Right to Education and Student Suicides: An Ironical Situation

Posted on May 7, 2010 in Learning+

Aditi Gala:

John Fitzgerald Kennedy once procalimed, “Children are the world’s most valuable resource and the best hope for its future”. These words hold their ground even today. But the alarming rate of student sucides in the recent past sends shivers down one’s spine. Believe it or not, in 2006, the most recent year for which official figures are available, some 5,857 students or 16 a day killed themselves due to exam stress (globally). In turbulent times likes these, the Right to Education Act [RTE], that came into effect on April 1, 2010 is seen as a major breakthrough. (read YKA reporters’ perspective here and here)

The Act aims to address the impending problem of illiteracy that our country is still fighting against even after 60 years of independence. The major goals of the Act are as follows:

  • That every child receives free and compulsory education up to 14 years of age [Class VIII]
  • Children coming from all kinds of socio-economic sections of the society receive good quality of education without any discrimination.
  • Ensuring that teachers and schools meet certain specific norms laid down for them.

The RTE clause also states that no student can be held back up to Class VIII. All states have pledged their wholehearted support to this Act, including the state of Maharashtra. Many a schools in Mumbai declared their results in the month of April but still there have been complaints from parents stating that despite of the Act being effective from April 1, 2010, their children had not been promoted to the next standard. A cruel proof to this are the flashing headlines of students hanging themselves to death every other day.

Divya Salunki, a class VIII students of Dadar Parsi Youths Assembly School hanged herself to death in her house at Wadala after having failed in the subject of Social Science by 4 marks. After failing to clear his class VII examinations for the second time, Shamz Merchant, a student of The Janki Devi High School at Versova also hanged himself to death at his residence in Jogeshwari.

Even after the implementation of this Act, young minds are still giving up on their lives. This clearly indicates that something much more needs to be done in order to curb this epidemic. Two major influences on the minds of young ones are their parents and teachers. The RTE Act does provide for a very student-friendly atmosphere but what about the teachers? The former is hard to achieve in absence of the latter. The teaching vocation has tumbled down miserably in the last few years. Some reasons for this are the lower wages handed out to teachers, the worsening student-teacher ratio [now standing at 100:1] and a loss of dignity suffered by the teaching community. Teaching as a profession is not considered attractive anymore and this is the reason as to why the talent pool opting for teaching is becoming lesser with each passing day. The teaching community has to be given adequate incentives like any other profession is given. Burdening teachers with unnecessary political work and ignoring their requests is going to have a devastating effect on the students.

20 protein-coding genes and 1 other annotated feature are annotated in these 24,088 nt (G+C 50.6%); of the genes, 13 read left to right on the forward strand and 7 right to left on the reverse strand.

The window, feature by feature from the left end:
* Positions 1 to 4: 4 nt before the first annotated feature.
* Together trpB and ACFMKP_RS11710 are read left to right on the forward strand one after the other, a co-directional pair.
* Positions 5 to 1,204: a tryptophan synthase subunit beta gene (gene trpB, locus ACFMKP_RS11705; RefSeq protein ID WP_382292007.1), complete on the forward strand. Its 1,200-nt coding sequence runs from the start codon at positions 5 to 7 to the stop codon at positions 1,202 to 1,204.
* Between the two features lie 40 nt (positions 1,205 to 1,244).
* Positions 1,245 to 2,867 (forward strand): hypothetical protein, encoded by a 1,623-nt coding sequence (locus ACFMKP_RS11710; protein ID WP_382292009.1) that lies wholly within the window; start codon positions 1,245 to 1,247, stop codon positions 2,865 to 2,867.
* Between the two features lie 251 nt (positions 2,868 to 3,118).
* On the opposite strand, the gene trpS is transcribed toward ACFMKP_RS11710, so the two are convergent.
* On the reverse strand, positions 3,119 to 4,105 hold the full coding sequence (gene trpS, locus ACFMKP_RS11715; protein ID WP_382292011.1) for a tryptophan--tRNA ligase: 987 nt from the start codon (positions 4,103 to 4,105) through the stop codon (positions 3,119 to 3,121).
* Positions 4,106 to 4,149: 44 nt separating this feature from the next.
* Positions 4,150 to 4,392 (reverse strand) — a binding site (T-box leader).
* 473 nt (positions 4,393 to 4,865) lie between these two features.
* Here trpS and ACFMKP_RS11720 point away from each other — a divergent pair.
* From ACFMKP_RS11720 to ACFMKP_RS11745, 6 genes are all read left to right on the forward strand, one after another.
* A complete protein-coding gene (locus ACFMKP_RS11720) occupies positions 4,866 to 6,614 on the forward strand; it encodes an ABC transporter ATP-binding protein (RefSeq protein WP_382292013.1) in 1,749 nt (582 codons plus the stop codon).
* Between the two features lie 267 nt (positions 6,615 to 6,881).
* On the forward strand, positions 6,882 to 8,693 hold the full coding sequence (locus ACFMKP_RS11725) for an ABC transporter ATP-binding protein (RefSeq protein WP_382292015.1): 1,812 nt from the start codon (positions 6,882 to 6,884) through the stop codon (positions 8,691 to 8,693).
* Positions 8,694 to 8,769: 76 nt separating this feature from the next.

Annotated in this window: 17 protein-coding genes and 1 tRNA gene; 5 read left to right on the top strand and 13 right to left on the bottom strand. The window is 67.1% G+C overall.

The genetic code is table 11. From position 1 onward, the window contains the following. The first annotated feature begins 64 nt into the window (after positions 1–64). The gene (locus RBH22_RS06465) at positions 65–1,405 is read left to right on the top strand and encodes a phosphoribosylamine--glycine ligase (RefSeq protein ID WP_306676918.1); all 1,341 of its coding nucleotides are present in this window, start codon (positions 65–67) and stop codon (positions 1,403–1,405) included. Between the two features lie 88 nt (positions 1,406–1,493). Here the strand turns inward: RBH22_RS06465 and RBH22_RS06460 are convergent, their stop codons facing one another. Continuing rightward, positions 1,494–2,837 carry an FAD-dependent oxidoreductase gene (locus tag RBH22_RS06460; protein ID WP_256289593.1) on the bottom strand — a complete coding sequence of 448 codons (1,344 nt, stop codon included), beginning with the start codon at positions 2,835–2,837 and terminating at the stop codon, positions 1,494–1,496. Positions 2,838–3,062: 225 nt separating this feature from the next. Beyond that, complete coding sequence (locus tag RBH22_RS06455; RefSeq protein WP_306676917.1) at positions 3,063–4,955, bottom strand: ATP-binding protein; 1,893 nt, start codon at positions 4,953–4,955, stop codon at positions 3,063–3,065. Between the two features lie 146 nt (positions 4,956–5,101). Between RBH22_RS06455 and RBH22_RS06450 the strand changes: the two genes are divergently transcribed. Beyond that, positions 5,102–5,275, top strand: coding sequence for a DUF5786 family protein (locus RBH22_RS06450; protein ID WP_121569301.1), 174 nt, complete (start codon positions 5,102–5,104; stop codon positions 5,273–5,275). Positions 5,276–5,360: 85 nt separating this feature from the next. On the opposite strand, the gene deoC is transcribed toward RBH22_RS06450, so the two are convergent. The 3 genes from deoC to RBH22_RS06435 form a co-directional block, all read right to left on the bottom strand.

Apart from this, one observes that though this Act exists legally on paper, Herculean efforts have to be taken in the direction of well-being of the students. As baffling as it may sound, on May 1, one student allegedly commited sucide in Malad [W] even after having scored good marks, just because he was unhappy with his performance. This scenario only points out towards taking vital steps in order to look after the mental well-being of children. For major acts like these to be successful tiny, incremental changes have to be made on that part of parents, teachers and the school itself. A friendly, encouraging atmosphere for students to flourish under, is the need of the hour. They must be given wholehearted support in extra-curricular activities that they ace in [be it singing, dancing, painting or sports] and marks should not be the sole instruments upon which they are judged. Teachers would have to essay dual roles-one being that of a teacher and another being that of a counselor to make sure that these young minds do not run astray. Providing them with essential training programmes in the same will prove to a good investment in the long run.

Quoting Annie Sullivan-“Children require guidance and sympathy far more than instruction.” The RTE Act is one step forward in the direction of betterment of litteracy in the country. But one must remember that much more needs to be done so that this Act proves to be a geat success. Students, irrespective of their age, class or caste need to be treated with kindness and understanding so that they can bloom into prolific and responsible citizen of our country.

Youth Ki Awaaz

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